Monday, October 04, 2010

Lowlands: music at the Turner Prize

The Turner Prize 2010 exhibition is now open at Tate Britain, with at least three of the four short-listed artists having strong musical connections.

Painter Dexter Dalwood was once the bassist in first wave Bristol punk band The Cortinas. I have a copy of their 1977 single Fascist Dictator/Television Families which I will have to get out if he wins.

The Otolith Group is a partnership between Anjalika Sagar and Kodwo Eshun. The latter is well known for his music writing, notably the seminal afro-futurist thoughtist classic, More Brilliant than the Sun. The former sings on some of their film soundtracks.

I don't know whether Angela de la Cruz has a secret past as a member of an anarcho-punk band or zine editor, so can't comment on any musical connections with her work.

But the final room in the exhibition is a musical work by Susan Philipsz. She was shortlisted on the basis of her piece Lowlands which involved recordings of her singing a Scottish folk song being played under three bridges across the River Clyde in Glasgow. Transposing this into the much smaller scale of a single room in a gallery is quite a challenge, but actually adds something to it.

As with many old folk songs, there are several versions of Lowland's Away in circulation. Philipsz has recorded three different versions of the song which play simultaneously from a triangle of speakers in the gallery. The effect is slightly disorienting as the three voices are singing in chorus but not always the same lyrics. Presumably in the original piece it was not possible to hear the three voices together in the same way, or to mix between them by shifting your attention or location in relation to the speakers.

The acoustics of the gallery are of course different from outdoors with the sound waves from the three speakers creating a sonic space that does feel almost tangible, as when for instance a long sustained note carves the air.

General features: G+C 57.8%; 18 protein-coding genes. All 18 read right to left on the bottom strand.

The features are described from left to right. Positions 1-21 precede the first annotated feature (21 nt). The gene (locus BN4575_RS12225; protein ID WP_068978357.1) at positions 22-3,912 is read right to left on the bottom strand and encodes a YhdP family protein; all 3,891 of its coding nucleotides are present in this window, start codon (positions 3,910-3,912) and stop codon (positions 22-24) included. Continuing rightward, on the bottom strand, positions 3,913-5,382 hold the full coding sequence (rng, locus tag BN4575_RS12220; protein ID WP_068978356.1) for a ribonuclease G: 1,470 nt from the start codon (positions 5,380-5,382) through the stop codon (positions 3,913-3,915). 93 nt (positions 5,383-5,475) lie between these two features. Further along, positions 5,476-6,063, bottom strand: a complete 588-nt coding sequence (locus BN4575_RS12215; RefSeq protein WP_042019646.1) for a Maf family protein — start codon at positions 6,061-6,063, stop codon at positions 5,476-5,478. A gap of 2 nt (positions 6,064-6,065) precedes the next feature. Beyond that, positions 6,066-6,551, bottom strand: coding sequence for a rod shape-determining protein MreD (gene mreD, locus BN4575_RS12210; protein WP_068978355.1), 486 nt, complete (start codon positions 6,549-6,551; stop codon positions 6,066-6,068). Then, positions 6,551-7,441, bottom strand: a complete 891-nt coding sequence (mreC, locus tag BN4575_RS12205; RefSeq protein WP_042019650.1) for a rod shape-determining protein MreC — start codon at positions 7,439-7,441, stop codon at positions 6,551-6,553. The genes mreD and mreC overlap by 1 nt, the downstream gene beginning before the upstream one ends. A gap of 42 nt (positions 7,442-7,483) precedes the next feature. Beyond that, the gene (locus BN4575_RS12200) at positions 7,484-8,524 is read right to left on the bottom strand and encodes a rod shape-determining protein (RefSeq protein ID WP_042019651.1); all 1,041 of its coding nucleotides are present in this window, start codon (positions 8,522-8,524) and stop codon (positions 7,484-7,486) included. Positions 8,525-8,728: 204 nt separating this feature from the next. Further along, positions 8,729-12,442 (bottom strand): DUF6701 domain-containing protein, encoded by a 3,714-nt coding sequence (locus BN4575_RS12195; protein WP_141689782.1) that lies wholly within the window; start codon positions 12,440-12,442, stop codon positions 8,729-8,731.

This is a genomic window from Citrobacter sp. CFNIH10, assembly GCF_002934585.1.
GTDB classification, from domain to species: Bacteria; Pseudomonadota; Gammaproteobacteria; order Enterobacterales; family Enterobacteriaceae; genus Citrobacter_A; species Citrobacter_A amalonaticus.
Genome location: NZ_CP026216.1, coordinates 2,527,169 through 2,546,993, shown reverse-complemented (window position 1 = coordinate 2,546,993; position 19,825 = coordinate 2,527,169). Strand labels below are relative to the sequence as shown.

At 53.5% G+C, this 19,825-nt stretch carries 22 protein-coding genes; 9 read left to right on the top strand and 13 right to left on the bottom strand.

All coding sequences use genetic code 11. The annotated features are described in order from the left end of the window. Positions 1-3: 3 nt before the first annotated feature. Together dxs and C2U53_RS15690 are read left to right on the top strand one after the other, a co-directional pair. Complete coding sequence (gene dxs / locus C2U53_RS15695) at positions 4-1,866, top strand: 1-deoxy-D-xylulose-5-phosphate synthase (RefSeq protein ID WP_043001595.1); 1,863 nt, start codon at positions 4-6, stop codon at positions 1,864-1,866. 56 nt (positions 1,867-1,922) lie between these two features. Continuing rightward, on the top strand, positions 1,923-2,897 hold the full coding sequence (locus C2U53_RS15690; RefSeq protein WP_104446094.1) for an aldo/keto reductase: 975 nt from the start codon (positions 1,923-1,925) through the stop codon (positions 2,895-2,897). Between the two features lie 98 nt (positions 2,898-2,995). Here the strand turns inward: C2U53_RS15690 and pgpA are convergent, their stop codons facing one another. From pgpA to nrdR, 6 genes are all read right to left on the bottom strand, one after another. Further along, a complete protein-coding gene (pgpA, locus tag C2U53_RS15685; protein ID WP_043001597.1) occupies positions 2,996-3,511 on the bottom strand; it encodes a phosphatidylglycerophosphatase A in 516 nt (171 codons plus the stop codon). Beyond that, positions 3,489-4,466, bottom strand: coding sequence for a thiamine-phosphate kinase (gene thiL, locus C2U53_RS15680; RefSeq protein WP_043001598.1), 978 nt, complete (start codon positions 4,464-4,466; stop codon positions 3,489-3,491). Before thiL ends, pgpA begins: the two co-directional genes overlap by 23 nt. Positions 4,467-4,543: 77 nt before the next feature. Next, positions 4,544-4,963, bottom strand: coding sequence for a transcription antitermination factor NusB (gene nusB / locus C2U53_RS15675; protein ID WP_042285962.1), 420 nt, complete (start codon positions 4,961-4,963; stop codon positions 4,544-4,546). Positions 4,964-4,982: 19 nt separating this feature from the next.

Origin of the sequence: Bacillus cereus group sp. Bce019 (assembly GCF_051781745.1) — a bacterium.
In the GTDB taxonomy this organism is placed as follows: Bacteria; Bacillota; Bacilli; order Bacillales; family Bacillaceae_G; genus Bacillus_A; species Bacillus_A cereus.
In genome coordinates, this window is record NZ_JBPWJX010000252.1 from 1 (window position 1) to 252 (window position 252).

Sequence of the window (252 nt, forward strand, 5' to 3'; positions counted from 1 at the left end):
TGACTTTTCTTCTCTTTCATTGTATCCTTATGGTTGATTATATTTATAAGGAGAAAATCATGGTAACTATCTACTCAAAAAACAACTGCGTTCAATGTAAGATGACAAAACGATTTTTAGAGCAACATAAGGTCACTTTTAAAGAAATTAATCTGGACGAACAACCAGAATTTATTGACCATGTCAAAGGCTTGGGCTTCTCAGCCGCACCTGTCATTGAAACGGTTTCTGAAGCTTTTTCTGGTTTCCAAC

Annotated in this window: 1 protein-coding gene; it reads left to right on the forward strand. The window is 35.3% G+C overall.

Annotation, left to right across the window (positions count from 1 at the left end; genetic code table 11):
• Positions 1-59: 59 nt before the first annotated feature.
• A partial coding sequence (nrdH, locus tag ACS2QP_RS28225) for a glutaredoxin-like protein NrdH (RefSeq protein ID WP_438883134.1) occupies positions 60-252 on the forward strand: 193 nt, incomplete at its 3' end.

It's undeniably lovely, but I guess there will be the predictable 'is it art?' response. It is true that in some ways it is not so different from the unaccompanied warblings of an accomplished folk singer - her style is similar to the recording of the song by Anne Briggs. But there is no doubt that she has created a specific experience quite distinct from what is commonly heard and felt in a folk club or a concert setting.

The song itself is a mournful lament for a lost lover, drowned and returned as a ghost. When I am in the Tate galleries I often think of its own ghosts, of the prisoners who suffered there when the Millbank Penitentiary stood on the site and the patients in the hospital next door replaced by the later Tate extension. Hearing this song there put me in mind of an inmate in exile from the Scotland of lowlands, highlands and islands, wistfully singing to themselves in their cell 'My love is drowned in the misty lowlands...'

Here's another three versions of the song, you could even create your own version of the Turner piece by playing them all at the same time!:

Anne Briggs:

Kate McGarrigle and Rufus Wainwright:

The Corries:

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